How climate protection can make pensions more secure

Daniel Bayaz

The author is Finance Minister of Baden-Württemberg (Bündnis 90/Die Grünen).

(Foto: Imago, Getty)

The Russian war of aggression and its serious consequences are currently suppressing issues that are crucial for the prosperity of future generations. It’s about climate protection and the reform of our social security systems – especially pension schemes. Both can have more to do with each other than it appears at first glance.

We only had to experience the fact that the climate crisis is getting worse again this summer with its long drought phase. Extreme weather events such as heavy rainfall are also increasing.

The costs of the consequences of the climate crisis are increasing – as are the costs for the social security systems: According to the Federal Court of Auditors, federal spending will gradually increase from around 121 billion euros in 2019 to 454 billion euros in 2060. As a result of demographic change, there will be two employed persons for every person of retirement age. There are currently three.

Baden-Württemberg’s pension funds are geared towards sustainability

Both climate protection and old-age provision are about intergenerational equity. If we don’t change course now, future generations will feel the consequences massively.

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For climate protection and social security, we need more government investment. It won’t work without her. But the pandemic, the energy crisis and the necessary investments in the Bundeswehr are further restricting the state’s financial leeway.

That is why we also need private capital. It is crucial that we give this capital a direction. The instruments and levers for this are known and must be used consistently.

The first lever is a classic example of functioning regulatory policy, the CO2 price. The noticeable increase in the costs of CO2 emissions creates strong incentives for companies to invest in more climate-friendly production processes.

Every gram of CO2 emissions avoided lowers your costs. From this point of view, the suspension of the increase in the CO2 price as part of the third relief package was not a good signal for a policy that was fair to the generations.

The second lever is the financial and capital markets. The state of Baden-Württemberg is leading the way here: the state has been issuing green bonds on the capital markets since 2021.

>>Read here: The stock market craves even more sustainability

This is used to finance ecologically sustainable projects that are important for climate protection. This also gives institutional investors a secure and attractive investment option. The country also invests its pension funds sustainably.

The state intends to extend this established practice to all financial investments in its own sphere of influence with its own financial investment law. Investments with a volume of 17 billion euros will be invested in accordance with the Paris climate goals, the EU taxonomy and the UN sustainability criteria.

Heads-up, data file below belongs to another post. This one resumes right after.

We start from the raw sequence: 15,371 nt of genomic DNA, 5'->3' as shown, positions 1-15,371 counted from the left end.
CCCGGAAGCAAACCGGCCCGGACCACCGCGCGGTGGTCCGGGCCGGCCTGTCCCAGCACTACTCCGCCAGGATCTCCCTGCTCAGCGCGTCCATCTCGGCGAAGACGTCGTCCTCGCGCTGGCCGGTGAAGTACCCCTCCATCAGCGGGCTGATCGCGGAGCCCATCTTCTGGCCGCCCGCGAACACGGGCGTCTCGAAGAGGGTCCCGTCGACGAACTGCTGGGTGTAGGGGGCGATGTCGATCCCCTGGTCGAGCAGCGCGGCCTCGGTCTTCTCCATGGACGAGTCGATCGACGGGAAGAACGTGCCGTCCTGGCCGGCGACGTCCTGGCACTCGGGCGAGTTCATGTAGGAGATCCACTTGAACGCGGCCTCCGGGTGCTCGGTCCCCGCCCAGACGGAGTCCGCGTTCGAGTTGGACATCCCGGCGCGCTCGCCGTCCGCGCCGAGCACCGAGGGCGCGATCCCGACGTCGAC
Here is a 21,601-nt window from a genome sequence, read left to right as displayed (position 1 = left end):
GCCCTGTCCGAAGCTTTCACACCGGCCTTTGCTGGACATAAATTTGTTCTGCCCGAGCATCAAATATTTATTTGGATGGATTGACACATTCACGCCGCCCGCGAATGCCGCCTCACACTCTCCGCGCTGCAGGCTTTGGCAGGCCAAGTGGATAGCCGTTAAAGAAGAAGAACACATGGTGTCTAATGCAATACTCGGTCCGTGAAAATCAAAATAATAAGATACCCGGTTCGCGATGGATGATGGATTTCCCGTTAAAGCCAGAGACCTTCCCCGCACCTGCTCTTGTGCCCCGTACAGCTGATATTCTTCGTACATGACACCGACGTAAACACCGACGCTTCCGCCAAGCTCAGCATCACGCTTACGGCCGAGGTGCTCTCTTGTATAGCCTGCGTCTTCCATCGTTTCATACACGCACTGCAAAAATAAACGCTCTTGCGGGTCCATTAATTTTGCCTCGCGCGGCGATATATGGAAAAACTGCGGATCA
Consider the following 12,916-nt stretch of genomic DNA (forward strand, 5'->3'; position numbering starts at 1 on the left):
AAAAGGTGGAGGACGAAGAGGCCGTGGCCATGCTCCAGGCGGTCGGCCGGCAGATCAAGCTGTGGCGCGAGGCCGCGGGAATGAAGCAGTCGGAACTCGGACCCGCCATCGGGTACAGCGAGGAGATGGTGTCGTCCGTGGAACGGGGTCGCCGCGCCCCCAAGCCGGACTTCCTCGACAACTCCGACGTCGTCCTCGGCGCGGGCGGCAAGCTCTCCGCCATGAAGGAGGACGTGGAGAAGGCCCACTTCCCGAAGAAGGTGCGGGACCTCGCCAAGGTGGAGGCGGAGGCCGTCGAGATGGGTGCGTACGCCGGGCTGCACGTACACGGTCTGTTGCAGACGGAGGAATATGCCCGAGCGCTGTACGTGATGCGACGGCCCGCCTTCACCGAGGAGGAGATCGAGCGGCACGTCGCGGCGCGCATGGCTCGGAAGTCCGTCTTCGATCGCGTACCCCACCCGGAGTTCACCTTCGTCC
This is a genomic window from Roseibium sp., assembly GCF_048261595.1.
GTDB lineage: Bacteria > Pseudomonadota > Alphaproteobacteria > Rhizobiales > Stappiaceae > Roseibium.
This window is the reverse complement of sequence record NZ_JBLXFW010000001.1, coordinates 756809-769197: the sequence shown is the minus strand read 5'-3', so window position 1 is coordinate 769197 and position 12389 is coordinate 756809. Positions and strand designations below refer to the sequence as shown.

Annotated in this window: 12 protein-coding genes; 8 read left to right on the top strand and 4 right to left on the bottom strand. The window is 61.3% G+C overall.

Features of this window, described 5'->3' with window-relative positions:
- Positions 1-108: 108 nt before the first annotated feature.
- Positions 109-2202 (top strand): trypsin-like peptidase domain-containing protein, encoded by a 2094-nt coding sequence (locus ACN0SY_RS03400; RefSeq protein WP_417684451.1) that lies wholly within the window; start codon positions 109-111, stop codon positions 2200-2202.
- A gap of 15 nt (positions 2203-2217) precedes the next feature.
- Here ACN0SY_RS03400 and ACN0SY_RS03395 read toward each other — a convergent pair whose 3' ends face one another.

Exclusion criteria are used to define companies and states whose shares or bonds may not be bought. Taking the Stoxx 600 as an example, these exclusions of companies reduce the investment universe by around a quarter.

Retirement provision becomes safer with climate protection

The federal government should follow this example – and could combine the topics of climate protection and old-age provision in a meaningful way. The expansion of our pension system to include funded elements was agreed in the traffic light coalition agreement.

In a first step, a capital stock of ten billion euros is to be made available to the German pension insurance. Christian Lindner had a corresponding concept developed for the so-called share pension.

The funds thus set up are to be managed by an independent body under public law. In order to keep the cost increases in our pension system within reasonable limits in view of the demographic change, this entry into a funded pillar of old-age provision is necessary even in the currently challenging times. Otherwise there is a risk that coming generations will be burdened with horrendous ancillary wage costs and high state spending constraints.

In view of the climate crisis, it is important to invest the money from such a pension fund sustainably and in line with our climate goals. We can no longer afford to invest government funds blindly.

For a capital-covered citizens’ fund, the combination of old-age provision and climate protection would be a strong argument for the investment. Trust and transparency are important here.

In the end, it’s not “just” about getting away from Putin’s gas today. It is about a credible change for a climate and generation fair policy. The funds for old-age provision and state financial investments must therefore move away from fossil and towards sustainable investments. With climate protection, we could make old-age provision more secure.

The author: Danyal Bayaz is Finance Minister of Baden-Württemberg (Bündnis 90/Die Grünen).

More: Lindner wants to plan ten billion euros in the 2023 budget for the share pension.


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